Image source: Raysonho
Late last year, the largest retail mall owners, Simon Property Group and GGP invested alongside Authentic Brands Group to buy out the assets of troubled teen retailer, Aéropostale. As part of the restructuring, Aeropostale cut the number of stores to 240 from 800, and Simon believes that this is a good investment that can double the number of stores to 500 locations. While this is a good move by Authentic Brands to bring in the two largest retail mall landlords, it is a questionable use of capital given the retail implosion happening to traditional retailers. Some speculate that Simon and GGP invested to maintain their occupancy levels which seems more likely given that maintaining face with the equity market is much more important than any IRR on a relatively small investment for these large owners. It will be interesting to see how the traditional retail mall implosion plays out. Since the announcement of this investment in October, both Simon and GGP stocks are down ~15% and down approximately 40% since their recent highs in July.
A few weeks ago, analyst Edward Mui of Morningstar recommended three large retail REITs: “High-quality, well located, and compelling physical retail environments will still be successful even as online shopping grows.”
This in the midst of The Retail Apocalypse is Officially Descending Upon America with an expected 3,500 stores expected to close down in the next couple of months. The American consumer is tapped out, and while certain retail locations will still perform as consumers want experiences of dining out, strolling through nice areas, etc., according to the U.S. Census Bureau, national department store revenue is down by $7.2 billion than what it was in 2001.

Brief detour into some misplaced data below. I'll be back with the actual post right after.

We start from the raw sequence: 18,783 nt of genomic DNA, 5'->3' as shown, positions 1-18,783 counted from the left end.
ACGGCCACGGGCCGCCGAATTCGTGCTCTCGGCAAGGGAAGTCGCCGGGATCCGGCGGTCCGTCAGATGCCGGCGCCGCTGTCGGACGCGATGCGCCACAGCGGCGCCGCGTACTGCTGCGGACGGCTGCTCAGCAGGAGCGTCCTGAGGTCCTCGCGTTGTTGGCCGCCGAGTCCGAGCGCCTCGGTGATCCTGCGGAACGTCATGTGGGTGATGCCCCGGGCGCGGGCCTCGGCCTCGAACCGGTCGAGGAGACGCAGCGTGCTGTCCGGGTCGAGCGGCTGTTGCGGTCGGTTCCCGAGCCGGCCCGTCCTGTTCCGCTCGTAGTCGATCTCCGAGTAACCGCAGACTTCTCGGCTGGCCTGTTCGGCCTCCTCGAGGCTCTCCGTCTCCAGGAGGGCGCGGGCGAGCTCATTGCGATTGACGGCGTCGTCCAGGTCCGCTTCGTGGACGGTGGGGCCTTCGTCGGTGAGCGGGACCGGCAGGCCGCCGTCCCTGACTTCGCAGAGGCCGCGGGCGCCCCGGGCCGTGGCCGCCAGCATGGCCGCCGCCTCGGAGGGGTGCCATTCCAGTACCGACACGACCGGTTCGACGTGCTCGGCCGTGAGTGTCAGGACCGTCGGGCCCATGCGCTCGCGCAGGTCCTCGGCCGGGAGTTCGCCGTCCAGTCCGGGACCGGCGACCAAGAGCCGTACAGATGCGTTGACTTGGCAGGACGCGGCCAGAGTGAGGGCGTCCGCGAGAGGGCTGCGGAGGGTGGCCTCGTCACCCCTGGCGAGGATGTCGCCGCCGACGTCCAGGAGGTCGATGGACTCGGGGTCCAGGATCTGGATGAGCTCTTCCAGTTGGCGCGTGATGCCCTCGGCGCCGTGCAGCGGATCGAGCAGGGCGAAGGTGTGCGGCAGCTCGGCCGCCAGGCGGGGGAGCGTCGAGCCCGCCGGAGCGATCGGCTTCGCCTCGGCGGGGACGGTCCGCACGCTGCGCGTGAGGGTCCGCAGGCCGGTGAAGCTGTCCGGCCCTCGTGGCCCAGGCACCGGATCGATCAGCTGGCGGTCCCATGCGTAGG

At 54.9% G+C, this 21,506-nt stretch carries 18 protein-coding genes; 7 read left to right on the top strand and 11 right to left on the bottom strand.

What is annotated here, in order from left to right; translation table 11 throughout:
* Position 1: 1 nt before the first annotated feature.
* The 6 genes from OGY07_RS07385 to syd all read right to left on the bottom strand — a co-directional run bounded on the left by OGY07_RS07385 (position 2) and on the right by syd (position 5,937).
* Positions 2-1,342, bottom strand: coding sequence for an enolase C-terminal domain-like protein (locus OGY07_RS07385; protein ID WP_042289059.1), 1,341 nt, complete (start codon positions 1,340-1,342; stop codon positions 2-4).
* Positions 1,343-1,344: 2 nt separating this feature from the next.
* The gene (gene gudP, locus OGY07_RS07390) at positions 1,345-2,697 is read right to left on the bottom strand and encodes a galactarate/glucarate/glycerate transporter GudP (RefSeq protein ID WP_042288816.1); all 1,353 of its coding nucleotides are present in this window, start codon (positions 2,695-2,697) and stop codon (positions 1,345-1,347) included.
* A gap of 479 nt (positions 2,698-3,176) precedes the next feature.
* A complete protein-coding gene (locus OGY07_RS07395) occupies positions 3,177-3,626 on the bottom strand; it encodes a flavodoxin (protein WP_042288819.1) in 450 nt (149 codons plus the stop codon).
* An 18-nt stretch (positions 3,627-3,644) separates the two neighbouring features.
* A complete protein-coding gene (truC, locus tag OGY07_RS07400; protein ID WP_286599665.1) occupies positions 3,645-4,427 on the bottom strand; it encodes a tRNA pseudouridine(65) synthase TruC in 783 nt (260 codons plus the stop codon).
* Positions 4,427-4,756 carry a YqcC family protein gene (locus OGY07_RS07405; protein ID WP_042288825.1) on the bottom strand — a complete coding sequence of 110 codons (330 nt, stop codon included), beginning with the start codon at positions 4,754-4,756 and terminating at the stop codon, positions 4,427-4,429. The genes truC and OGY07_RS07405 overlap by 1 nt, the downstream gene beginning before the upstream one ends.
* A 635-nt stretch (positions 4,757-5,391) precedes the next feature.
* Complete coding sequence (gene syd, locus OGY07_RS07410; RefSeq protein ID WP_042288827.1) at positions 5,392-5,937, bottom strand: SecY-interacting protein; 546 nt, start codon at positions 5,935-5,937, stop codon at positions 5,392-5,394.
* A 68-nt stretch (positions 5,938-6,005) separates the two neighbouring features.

Legacy retailers are getting hit hard right now. According to Bloomberg, Payless Shoes is expected to announce 500-1,000 store closures next week. On the other hand, Amazon and other online retailers continue to expand.
It is clear that the American consumer is tapped out, losing interest in big brands and moving towards shopping online. According to Cushman & Wakefield, mall traffic declined by 50% from 2010 to 2013! Over the last 18 months, the following department store retailers and mall stores have announced (or in the case of Payless Shoes soon to be announced) the closure of over 5,000 stores! How is that going to help Trump’s employment plan? Thousands of low-skilled jobs will be lost in this wreck not to mention the shuttering of more retail malls as anchor tenants fail. Smaller retailers at malls sometimes have co-tenancy clauses that allow them to leave or pay a reduced rent if the mall’s anchor tenant leaves. It’s a vicious cycle that has started and is only going to benefit Amazon and other online retailers.
- JCPenney: 138 of 1,000 stores
- Macy’s: 168 of 730 stores
- Sears & Kmart: 150 stores
- Kohl’s: 650 of 1,150 stores
- Target: 13 stores
- hhgreg: 88 of 210 stores (Ch. 11)
Record low interest rates have fueled asset bubbles in pretty much every sector. Since 2010, auto sales have benefited from low interest rates as well. As of late last year, nearly 1 in 5 subprime auto loan borrowers are at least 60 days behind on payments (S&P).
Ford recently announced softer auto sales and is trying to make the move away from lower margin fleet sales. With net income of $4.6bn and massive annual investment of nearly $38bn a year (which has been consistent the last few years), Ford is making some big bets on the future of automotive. As self-driving technology ramps up, the number of vehicle sales may drop quite substantially. Will Ford, GM and Fiat Chrysler be able to compete with Tesla? I wouldn’t necessarily short the auto companies with the strong dollar/Trump effects, but I wouldn’t go long either.
Last summer, we took a short position on GGP, one of the largest retail mall owners in the U.S. The rationale was American consumers are (i) tapped out, (ii) shifting to online purchases and (iii) looking for more niche, high-quality products and experiences (decline of big brands). GGP does have some well located malls in areas that won’t get hit so hard (i.e., Ala Moana in Honolulu); however, it also has broad exposure to big box retailers including Sears, JC Penney, and Macy’s, that no doubt will affect its portfolio and relatively high levels of debt. GGP went so far as to invest in one of its tenants, Aeropostale, to save the company from shutting down. How many tenants can it save?
Southwest (LUV) is near its all-time high. Yes, President Trump seems to be talking up more fiscal stimulus, but LUV is trading at 14-15x PE and has run up 45% in the last six months. The weird part is Warren Buffett who hates airlines as a business has made a big bet on the domestic airline sector. Should be interesting to see how things play out over the next 18 months.
Disclosure: long LEAP put options on LUV.